The pivotal issue was the absence in the EIR of the economic feasibility study of project alternatives that would avoid impacts of the wetlands. The EIR listed six alternatives, but dismissed three of those, all of which involved different locations, without environmental analysis. The other three alternatives — called “no project,” “wetlands preservation,” and “reduced development” — were studied but rejected as infeasible, at least partly because they would not meet Beringer’s stated business objectives.

The Sierra Club argued in court that the absence of economic analysis in the EIR rendered the document legally inadequate, and that the Board of Supervisors should not have considered evidence that was not available to the public. For support, the environmental group pointed to the landmark case, Laurel Heights Improvement Assn. v. Regents of University of California, (1988) 47 Cal.3d 376 (Laurel I). In that case, the state Supreme Court said that CEQA mandated a “meaningful analysis of alternatives in the EIR,” and that reasons for rejecting alternatives “must be discussed in the EIR in sufficient detail to enable meaningful participation and criticism by the public.”

The First District, however, was not convinced. “Nothing in Laurel I requires EIRs to analyze the economic feasibility of a particular alternative or limits the evidence an agency can consider in deciding issues of economic feasibility,” Justice William Stein wrote. “The court found only that an EIR cannot abstain from the process of identifying and analyzing alternatives by accepting, at face value, an official’s assertions that there are no feasible alternatives. Laurel I, accordingly, stands for the proposition that the EIR must identify alternatives and analyze their impacts on the environment. The agency may or may not reject those alternatives as being infeasible, but the public must be informed of their existence. Here, the EIR did identify alternatives and analyze their impacts on the environment. Laurel I requires no more.”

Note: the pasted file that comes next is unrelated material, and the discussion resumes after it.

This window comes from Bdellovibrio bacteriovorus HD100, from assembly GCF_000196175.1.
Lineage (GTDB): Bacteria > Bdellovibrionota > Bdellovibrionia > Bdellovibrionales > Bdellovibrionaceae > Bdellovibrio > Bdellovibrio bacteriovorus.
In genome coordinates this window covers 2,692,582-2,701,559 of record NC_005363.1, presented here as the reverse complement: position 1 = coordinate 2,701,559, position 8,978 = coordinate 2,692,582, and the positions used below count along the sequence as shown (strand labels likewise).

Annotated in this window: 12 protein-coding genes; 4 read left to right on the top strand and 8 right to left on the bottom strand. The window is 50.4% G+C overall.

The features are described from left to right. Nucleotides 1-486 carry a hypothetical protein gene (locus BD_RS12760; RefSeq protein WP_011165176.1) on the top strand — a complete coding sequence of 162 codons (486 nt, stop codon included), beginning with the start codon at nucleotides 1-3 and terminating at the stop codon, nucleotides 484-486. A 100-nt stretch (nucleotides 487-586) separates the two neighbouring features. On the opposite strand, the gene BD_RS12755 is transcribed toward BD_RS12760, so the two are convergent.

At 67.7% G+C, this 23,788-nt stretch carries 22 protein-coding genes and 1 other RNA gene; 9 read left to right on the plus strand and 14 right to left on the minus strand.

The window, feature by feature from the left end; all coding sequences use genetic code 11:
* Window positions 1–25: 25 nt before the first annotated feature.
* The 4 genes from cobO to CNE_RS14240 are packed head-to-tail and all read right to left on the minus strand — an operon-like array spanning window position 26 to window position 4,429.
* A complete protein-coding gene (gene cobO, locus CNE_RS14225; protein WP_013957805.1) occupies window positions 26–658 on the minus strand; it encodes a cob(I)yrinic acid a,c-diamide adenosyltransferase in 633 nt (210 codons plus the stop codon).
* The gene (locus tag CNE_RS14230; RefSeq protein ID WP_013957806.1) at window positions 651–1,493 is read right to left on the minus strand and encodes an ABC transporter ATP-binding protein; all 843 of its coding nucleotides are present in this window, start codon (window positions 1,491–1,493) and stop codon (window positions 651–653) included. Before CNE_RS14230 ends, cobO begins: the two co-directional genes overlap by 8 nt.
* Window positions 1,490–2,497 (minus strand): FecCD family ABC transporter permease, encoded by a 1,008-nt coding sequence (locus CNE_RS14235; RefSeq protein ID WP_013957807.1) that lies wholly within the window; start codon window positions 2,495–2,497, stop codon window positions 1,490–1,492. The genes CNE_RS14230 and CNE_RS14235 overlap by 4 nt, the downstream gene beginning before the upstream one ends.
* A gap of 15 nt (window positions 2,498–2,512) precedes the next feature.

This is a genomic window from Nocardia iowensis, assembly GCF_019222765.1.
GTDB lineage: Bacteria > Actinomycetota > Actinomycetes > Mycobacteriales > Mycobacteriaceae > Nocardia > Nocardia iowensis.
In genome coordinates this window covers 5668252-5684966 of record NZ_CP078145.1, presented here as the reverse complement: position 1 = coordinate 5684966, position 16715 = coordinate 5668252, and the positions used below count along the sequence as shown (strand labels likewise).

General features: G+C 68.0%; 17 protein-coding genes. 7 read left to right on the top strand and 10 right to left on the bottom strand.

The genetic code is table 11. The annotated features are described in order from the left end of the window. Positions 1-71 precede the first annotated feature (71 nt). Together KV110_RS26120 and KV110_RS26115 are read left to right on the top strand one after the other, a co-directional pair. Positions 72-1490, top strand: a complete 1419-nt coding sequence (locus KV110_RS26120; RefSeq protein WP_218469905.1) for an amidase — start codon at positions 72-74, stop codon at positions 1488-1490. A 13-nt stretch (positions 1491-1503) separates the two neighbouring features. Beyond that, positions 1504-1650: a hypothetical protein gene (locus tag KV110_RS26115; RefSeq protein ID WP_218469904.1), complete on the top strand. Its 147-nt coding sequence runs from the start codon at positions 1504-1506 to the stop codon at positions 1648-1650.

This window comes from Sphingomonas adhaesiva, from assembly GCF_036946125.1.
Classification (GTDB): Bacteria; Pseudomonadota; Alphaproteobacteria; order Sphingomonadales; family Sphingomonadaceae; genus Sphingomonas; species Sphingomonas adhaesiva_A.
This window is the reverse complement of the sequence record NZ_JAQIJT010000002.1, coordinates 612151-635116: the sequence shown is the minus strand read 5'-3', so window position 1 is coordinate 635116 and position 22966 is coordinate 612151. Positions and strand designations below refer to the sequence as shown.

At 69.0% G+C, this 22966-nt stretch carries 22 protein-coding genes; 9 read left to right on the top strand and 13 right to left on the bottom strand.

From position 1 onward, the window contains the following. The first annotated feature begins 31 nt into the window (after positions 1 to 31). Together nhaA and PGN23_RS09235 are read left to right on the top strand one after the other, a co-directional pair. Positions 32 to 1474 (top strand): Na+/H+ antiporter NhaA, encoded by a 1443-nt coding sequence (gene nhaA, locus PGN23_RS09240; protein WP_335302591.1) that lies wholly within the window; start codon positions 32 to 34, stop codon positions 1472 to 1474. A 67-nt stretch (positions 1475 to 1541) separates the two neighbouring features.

The Sierra Club pointed out that the public did not have the chance to review the economic analysis that was the basis for the Board of Supervisors’ decision, as the public did in the San Francisco case. Apparently, supervisors based their findings at least partially on a last-minute letter provided by Beringer. No matter, said the court. “That the public in San Franciscans had access to a comprehensive analysis of economic feasibility does not mean that the public must have access to such a comprehensive analysis before a project may be approved,” Stein wrote.

“It is of no matter that the evidence of economic infeasibility here was far less detailed than the evidence in San Franciscans,” Stein continued. “The question is simply whether the agency’s finding was supported by substantial evidence. Moreover, as was true of the appellants in San Franciscans, Sierra Club neither introduced, nor can it cite to, evidence suggesting that some alternative was in fact fully feasible.”

As for the project’s consistency with the specific plan, the court found no conflict. The specific plan requires protection of all wetland and stream habitat where feasible, the court noted. In this instance, the county found protection to be infeasible.

The Case:
Sierra Club v. County of Napa, No. A101941, 04 C.D.O.S. 8146, 2004 DJDAR 10939. Filed August 6, 2004. Ordered published September 1, 2004.
The Lawyers:
For Sierra Club: Thomas Lippe, (415) 777-5600.
For the county: Laura Jean Anderson, county counsel’s office, (707) 259-8252.
For Beringer Wine Estates: David Meyer, Dickenson, Peatman & Fogarty, (707) 252-7122.